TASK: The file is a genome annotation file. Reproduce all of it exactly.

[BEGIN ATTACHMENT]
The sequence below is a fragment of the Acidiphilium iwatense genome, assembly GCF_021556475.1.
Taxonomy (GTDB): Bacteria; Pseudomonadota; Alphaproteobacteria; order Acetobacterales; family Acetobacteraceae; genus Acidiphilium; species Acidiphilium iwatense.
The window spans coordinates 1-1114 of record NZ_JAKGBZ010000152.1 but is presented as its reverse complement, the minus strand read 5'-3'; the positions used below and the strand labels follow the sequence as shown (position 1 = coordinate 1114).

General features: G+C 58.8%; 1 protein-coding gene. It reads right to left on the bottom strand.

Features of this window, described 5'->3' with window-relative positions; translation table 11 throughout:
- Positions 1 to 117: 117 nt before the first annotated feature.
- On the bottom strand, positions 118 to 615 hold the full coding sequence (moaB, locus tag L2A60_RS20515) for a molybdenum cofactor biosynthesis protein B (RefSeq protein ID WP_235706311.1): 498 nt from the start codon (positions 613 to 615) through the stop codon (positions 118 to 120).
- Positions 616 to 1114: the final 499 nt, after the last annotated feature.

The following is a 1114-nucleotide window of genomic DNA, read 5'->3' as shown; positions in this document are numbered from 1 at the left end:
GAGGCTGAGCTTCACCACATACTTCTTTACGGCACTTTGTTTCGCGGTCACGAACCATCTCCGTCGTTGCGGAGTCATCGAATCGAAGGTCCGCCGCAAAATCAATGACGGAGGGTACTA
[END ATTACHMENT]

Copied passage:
The sequence below is a fragment of the Acidiphilium iwatense genome, assembly GCF_021556475.1.
Taxonomy (GTDB): Bacteria; Pseudomonadota; Alphaproteobacteria; order Acetobacterales; family Acetobacteraceae; genus Acidiphilium; species Acidiphilium iwatense.
The window spans coordinates 1-1114 of record NZ_JAKGBZ010000152.1 but is presented as its reverse complement, the minus strand read 5'-3'; the positions used below and the strand labels follow the sequence as shown (position 1 = coordinate 1114).

General features: G+C 58.8%; 1 protein-coding gene. It reads right to left on the bottom strand.

Features of this window, described 5'->3' with window-relative positions; translation table 11 throughout:
- Positions 1 to 117: 117 nt before the first annotated feature.
- On the bottom strand, positions 118 to 615 hold the full coding sequence (moaB, locus tag L2A60_RS20515) for a molybdenum cofactor biosynthesis protein B (RefSeq protein ID WP_235706311.1): 498 nt from the start codon (positions 613 to 615) through the stop codon (positions 118 to 120).
- Positions 616 to 1114: the final 499 nt, after the last annotated feature.

The following is a 1114-nucleotide window of genomic DNA, read 5'->3' as shown; positions in this document are numbered from 1 at the left end:
GAGGCTGAGCTTCACCACATACTTCTTTACGGCACTTTGTTTCGCGGTCACGAACCATCTCCGTCGTTGCGGAGTCATCGAATCGAAGGTCCGCCGCAAAATCAATGACGGAGGGTACTA